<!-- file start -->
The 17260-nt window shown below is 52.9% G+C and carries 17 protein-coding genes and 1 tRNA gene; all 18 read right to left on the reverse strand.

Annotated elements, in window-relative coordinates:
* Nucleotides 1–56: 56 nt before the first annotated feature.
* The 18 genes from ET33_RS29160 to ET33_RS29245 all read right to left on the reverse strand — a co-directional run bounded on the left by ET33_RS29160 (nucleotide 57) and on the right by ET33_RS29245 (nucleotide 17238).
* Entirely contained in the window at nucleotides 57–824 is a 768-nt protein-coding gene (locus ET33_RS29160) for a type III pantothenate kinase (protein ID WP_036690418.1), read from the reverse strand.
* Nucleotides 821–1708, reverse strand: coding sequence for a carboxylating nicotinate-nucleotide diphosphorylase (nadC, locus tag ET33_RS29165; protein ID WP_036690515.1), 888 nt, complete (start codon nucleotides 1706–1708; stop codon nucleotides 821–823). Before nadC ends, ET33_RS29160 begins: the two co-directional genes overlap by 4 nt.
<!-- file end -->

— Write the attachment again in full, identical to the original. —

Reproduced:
The 17260-nt window shown below is 52.9% G+C and carries 17 protein-coding genes and 1 tRNA gene; all 18 read right to left on the reverse strand.

Annotated elements, in window-relative coordinates:
* Nucleotides 1–56: 56 nt before the first annotated feature.
* The 18 genes from ET33_RS29160 to ET33_RS29245 all read right to left on the reverse strand — a co-directional run bounded on the left by ET33_RS29160 (nucleotide 57) and on the right by ET33_RS29245 (nucleotide 17238).
* Entirely contained in the window at nucleotides 57–824 is a 768-nt protein-coding gene (locus ET33_RS29160) for a type III pantothenate kinase (protein ID WP_036690418.1), read from the reverse strand.
* Nucleotides 821–1708, reverse strand: coding sequence for a carboxylating nicotinate-nucleotide diphosphorylase (nadC, locus tag ET33_RS29165; protein ID WP_036690515.1), 888 nt, complete (start codon nucleotides 1706–1708; stop codon nucleotides 821–823). Before nadC ends, ET33_RS29160 begins: the two co-directional genes overlap by 4 nt.